Mary had been in France since she was five-years-old.  Her mother, Mary of Guise, widow of James V had sent her only surviving child abroad for fear of kidnap attempts from her own nobles and from the attentions of the on-going English so-called ‘Rough Wooing’.  In April 1558, after an upbringing fit for a princess, Mary, aged 15, married the dauphin who was almost two years younger than her.  In 1559 Henri II was killed in a jousting accident. The young husband and wife briefly became king and queen of France. Francois had always been a sickly boy so the day to day ruling of France fell to his older relations including his mother Catherine de Medici and his uncles the Cardinal of Lorraine and the Duke of Guise.

 

In Scotland, Mary of Guise, Mary’s mother who had acted as her daughter’s regent died in June 1560. The Treaty of Edinburgh should have been ratified in the July but Mary insisted that she hadn’t agreed to it so wouldn’t sign it. By the end of the year Mary Queen of Scots would be a widow.  She was just eighteen.  Her ten-year-old-brother-in-law Charles now became king of France and Catherine de Medici became regent.

bothwellAt Calais, in French hands since 1558, Mary boarded the vessel that would take her back to a Scotland where John Knox preached Protestantism.  The man who was the admiral of her little fleet was none other than James Hepburn, earl of Bothwell.

 

 

 

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The murder of Lord Darnley

kirk o fields.jpgI seem to be passing through a phase of whodunits and primary sources with lots of wriggle room.  The chap  this post revolves around  is Henry Stuart, Lord Darnley – he was born at Temple Newsam near Leeds. His mother was Lady Margaret Douglas daughter of Margaret Tudor and Mathew Stewart 4th earl of Lennox. Margaret was the half-sister of James V meaning that Darnley and Mary, Queen of Scots were cousins. His father being a Stewart was also in line for the Scottish throne.

On the surface Darnley was tall, good-looking and urbane.  He’d changed the spelling of his name following his education in France. He danced well and he was charming. He must have been a breath of fresh air to Mary when he arrived in Scotland at the beginning of 1565 after her diet of plain speaking Scottish males telling her what to do and what to believe.

Mary_Stuart_James_DarnleyBy July the banns were being called and Elizabeth I was writing stern notes from England to both Darnley and Mary as not only did Elizabeth take a lively interest in what was happening in Scotland but both the bride and the groom were in line for the English throne by virtue of their descent from Margaret Tudor, the eldest surviving daughter of Henry VII and Elizabeth of York . The pair married on the 29 July 1565 before the papal dispensation for their marriage arrived. Darnley didn’t accompany Mary to the marriage mass which followed the actual wedding.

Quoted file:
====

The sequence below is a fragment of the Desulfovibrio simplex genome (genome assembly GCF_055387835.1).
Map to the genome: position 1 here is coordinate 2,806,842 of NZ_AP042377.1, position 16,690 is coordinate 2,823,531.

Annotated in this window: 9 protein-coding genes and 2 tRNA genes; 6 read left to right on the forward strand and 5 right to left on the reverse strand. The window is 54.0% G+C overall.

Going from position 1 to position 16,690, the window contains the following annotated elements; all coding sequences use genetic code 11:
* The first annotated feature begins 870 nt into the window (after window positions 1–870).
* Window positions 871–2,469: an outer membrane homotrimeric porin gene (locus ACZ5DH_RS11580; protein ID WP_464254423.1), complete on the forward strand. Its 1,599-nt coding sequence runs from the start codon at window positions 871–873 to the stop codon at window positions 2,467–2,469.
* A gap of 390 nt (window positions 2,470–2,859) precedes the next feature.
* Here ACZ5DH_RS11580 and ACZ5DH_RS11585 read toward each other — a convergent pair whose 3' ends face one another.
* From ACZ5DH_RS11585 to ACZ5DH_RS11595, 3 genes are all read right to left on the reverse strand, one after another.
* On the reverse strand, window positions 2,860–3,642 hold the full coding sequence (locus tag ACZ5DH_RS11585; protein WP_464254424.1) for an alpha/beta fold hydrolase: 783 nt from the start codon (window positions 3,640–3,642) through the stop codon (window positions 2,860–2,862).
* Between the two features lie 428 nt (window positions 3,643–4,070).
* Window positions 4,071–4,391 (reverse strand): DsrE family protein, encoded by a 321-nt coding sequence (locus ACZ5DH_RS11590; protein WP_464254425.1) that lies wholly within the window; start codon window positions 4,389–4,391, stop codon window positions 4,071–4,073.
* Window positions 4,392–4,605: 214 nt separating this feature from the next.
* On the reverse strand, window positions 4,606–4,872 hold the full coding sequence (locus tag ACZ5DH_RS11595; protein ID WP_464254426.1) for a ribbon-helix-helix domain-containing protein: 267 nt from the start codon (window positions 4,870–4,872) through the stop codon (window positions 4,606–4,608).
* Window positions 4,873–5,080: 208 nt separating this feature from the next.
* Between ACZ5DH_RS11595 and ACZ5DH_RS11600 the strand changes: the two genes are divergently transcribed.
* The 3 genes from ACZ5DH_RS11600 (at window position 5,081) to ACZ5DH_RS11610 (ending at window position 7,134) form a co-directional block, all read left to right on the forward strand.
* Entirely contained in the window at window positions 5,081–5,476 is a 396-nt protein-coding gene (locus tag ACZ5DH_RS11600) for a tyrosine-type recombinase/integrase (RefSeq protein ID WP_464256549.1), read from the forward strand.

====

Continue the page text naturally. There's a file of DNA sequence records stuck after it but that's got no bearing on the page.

Unfortunately for Mary she’d been deceived by her new husband’s good looks and soft words.  It turned out he was vain, arrogant, drank more than was good for him and irritated most of her nobility including her illegitimate half-brother James Stewart who wasn’t terribly keen on Mary marrying anyone on account of the fact he wanted to be her key adviser.  Darnley sulked heavily when Mary refused to give him the crown matrimonial  which would have meant that had she died before him that he would have ruled Scotland but less than a month later rumours abounded that Mary was pregnant.

Obviously the best way to win friends and influence people, if you are called Darnley, is to kill your pregnant wife’s Italian secretary.  Rizzio – and this does sound like a game of Cleudo- was stabbed in Mary’s private dining room at Holyrood Palace more than fifty times on 9th March 1566 by Darnley and a cluster of protestant nobles.  Whilst my words strongly suggest that he was there and wielding a knife  with deadly effect he was swift to issue a statement that he knew nothing about the matter – we’re back to the basis of proof again. For the sake of clarity I should probably also mention that there were rumours at the time that the baby that Mary carried actually belonged to Rizzio rather than Darnley – which isn’t credible but serves to demonstrate how unpopular the queen had become.

Not too surprisingly Mary did not trust her spouse one jot after that although they did appear to become closer once Mary’s son baptised Charles James was born on 19th June 1566. She’d been persuaded to forgive her husband and also some of the lords who’d conspired with him to commit the murder.